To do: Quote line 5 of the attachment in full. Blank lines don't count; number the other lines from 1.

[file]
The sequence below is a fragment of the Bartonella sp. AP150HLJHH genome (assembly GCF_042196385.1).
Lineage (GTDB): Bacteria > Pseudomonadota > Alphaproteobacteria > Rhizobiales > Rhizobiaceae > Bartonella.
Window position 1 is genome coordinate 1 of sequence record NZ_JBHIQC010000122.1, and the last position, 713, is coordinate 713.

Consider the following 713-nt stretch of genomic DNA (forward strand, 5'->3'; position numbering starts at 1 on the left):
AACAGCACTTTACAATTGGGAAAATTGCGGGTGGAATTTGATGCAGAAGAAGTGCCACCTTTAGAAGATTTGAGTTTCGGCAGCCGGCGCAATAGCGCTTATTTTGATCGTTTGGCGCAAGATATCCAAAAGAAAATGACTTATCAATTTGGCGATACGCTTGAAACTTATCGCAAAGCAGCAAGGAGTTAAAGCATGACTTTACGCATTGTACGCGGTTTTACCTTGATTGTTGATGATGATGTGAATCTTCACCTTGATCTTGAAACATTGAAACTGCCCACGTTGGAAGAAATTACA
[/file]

AACAGCACTTTACAATTGGGAAAATTGCGGGTGGAATTTGATGCAGAAGAAGTGCCACCTTTAGAAGATTTGAGTTTCGGCAGCCGGCGCAATAGCGCTTATTTTGATCGTTTGGCGCAAGATATCCAAAAGAAAATGACTTATCAATTTGGCGATACGCTTGAAACTTATCGCAAAGCAGCAAGGAGTTAAAGCATGACTTTACGCATTGTACGCGGTTTTACCTTGATTGTTGATGATGATGTGAATCTTCACCTTGATCTTGAAACATTGAAACTGCCCACGTTGGAAGAAATTACA